Save money where you can in college
Is college too expensive? Yes and no. It just depends where and how you are getting your education.
In 2010, college graduates, aged 25 to 34, earned 50 percent more than those with just a high school diploma. Obviously, some degrees are going to be more valuable than others; a degree in chemical engineering is probably going to get you more than a degree in art history. And if you can figure out organic chemistry, you could cook meth like Walter White on “Breaking Bad.”
Unfortunately, I’ve never been good at chemistry, plus, I can’t afford the cough syrup.
It seems logical that if you can get an edge on competitors with a $5,000 associates or $30,000 bachelor’s, then a degree is worth it. I do have my reservations, though.
I cannot comprehend why people would take out tens of thousands or even hundreds of thousands of dollars in loans, many at high interest rates. And why anyone would go to a for-profit college?
According to the College Board, in 2011, the median debt at a public four-year university was about $7,960, with private institutions running about $17,040. Meanwhile, for-profit colleges run about $31,190.
According to Baker College’s website, “most undergraduate courses” cost $215 per credit hour, while Washtenaw Community College’s in-district cost is $96 per credit hour and $149 for out-of-district students.
For those who can’t cover all the expenses as they arise, it is so much better to go to a two-year college before diving into a four-year university. As an old man of 23, I look back and am glad I didn’t have to suffer the purgatory of switching majors while enrolled at a $10,000 plus per year school.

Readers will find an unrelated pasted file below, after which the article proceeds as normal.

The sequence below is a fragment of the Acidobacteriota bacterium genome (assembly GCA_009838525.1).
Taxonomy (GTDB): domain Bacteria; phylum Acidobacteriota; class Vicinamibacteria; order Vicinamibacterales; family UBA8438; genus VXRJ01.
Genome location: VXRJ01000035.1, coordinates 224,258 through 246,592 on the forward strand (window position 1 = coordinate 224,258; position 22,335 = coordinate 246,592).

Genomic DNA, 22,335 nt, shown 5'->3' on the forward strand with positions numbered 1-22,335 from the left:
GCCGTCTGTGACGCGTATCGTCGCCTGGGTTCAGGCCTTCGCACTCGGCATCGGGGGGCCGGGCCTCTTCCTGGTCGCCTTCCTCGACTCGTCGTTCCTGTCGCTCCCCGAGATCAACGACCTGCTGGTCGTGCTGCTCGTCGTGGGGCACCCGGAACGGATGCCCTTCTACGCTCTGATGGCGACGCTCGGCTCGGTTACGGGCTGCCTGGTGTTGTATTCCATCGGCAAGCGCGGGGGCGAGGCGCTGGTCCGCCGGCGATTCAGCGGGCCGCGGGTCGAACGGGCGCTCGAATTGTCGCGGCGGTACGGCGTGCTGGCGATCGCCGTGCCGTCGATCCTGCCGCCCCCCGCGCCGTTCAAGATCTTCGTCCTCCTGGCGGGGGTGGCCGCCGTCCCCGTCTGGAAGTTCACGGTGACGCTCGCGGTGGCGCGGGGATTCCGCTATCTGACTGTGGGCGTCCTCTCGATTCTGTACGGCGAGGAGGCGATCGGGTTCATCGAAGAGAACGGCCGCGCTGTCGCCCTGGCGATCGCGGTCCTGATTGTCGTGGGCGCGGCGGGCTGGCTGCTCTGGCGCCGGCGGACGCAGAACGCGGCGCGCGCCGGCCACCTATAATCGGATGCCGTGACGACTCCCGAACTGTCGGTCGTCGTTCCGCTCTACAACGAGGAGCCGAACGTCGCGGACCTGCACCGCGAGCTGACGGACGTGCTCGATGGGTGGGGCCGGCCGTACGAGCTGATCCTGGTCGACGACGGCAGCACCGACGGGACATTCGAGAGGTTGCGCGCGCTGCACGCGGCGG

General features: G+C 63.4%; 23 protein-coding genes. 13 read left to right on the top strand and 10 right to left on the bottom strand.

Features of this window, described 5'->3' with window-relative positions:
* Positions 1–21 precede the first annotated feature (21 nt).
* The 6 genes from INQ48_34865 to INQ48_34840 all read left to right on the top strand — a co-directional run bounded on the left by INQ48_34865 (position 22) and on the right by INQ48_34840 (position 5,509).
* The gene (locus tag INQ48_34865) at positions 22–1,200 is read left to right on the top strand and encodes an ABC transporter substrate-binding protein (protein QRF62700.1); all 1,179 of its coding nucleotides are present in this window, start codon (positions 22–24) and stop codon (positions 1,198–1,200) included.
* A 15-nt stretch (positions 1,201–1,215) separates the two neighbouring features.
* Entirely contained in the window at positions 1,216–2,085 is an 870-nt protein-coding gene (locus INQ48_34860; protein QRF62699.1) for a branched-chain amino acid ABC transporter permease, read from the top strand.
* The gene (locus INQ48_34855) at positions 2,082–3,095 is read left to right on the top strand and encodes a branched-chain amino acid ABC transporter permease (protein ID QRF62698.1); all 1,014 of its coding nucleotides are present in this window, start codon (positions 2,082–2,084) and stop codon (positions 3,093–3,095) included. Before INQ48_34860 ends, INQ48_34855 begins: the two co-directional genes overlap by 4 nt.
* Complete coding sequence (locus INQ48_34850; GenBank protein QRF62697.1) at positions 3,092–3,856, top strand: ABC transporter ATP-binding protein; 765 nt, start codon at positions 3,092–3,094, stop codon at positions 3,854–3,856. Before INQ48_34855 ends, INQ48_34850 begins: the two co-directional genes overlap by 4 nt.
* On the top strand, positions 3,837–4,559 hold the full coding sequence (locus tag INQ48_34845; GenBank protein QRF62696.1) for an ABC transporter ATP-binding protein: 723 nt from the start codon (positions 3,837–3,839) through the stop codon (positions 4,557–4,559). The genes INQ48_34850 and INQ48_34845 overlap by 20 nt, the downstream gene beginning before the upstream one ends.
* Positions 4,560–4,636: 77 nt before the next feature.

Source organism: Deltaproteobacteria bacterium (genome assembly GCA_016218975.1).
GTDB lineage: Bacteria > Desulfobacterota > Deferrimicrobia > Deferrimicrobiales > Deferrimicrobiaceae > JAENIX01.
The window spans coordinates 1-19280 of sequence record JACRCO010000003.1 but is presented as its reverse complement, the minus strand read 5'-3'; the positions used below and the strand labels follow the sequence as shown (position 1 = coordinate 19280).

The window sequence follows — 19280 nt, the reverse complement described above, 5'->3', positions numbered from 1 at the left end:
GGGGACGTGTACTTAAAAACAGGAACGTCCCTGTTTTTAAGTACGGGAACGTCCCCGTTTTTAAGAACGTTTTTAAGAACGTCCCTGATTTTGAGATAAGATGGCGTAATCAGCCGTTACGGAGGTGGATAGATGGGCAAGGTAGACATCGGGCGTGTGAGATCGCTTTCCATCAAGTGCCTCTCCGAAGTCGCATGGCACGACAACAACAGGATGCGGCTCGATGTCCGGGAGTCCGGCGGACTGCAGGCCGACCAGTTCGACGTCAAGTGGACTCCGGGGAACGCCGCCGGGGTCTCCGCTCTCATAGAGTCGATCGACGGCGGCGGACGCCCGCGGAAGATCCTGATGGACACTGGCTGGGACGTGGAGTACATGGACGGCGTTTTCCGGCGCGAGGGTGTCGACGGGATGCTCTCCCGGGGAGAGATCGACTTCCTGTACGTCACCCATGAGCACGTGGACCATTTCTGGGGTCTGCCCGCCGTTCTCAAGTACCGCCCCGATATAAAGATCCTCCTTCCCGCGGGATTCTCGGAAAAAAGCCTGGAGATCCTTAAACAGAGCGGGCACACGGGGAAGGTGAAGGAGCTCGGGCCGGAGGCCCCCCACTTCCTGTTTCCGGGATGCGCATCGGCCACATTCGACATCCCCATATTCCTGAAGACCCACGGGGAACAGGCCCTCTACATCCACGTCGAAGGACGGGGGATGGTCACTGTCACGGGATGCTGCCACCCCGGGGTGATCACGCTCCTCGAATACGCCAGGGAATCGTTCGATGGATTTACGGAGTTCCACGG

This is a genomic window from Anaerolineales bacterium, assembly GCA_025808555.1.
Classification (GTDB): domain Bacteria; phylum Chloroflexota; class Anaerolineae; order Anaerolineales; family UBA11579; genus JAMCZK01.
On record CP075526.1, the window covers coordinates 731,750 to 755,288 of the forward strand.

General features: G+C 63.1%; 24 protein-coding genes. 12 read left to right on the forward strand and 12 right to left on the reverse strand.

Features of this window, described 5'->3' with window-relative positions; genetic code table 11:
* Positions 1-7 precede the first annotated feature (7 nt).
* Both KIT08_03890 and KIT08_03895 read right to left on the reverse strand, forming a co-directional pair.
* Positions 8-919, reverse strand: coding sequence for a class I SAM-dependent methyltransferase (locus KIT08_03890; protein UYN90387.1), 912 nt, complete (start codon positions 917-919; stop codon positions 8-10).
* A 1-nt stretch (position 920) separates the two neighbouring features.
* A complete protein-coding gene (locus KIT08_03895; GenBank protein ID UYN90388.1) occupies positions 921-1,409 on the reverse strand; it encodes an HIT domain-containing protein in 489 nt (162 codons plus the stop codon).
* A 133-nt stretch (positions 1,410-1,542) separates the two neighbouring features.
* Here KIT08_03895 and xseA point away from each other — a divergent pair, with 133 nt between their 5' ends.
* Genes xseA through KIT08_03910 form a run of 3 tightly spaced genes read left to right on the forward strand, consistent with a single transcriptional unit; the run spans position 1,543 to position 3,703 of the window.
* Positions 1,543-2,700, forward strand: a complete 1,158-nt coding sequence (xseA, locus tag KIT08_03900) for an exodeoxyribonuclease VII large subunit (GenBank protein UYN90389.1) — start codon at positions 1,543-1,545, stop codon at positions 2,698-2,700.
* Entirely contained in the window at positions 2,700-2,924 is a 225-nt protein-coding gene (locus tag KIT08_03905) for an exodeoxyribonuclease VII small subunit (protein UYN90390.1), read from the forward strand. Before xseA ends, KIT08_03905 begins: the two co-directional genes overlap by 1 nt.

And just because you are enrolled at Eastern Michigan University doesn’t mean you can’t take classes elsewhere, too. You can take those irritating required core classes, like intermediate algebra and English 10, at your local community college and transfer the credits.
But it’s not all about tuition and choosing a school —lifestyle plays a part, too. If you are living in the dorms: sweet Lord, get out! I live in Hoyt Hall and it is burning a hole in my wallet like lava dripping onto an igloo.
On EMU’s website, the estimated room and board costs are $4,143 per semester. Using a super-advanced mathematical algorithm—codenamed “division”—I’ve determined that averages out to around $1,035 a month per semester.
It’s not too hard to find a room in town for under $500 per month, while eating on under $10 a day. That’s about $800 per semester I just saved you. You could buy four EMU sweaters at the campus bookstore with that much money. You’re welcome.
Don’t pretend you’re in the clear once you graduate just because you have a diploma to frame. Live like a cheap bastard for several more years while you pay off your student loans and hope your degree is actually worth something.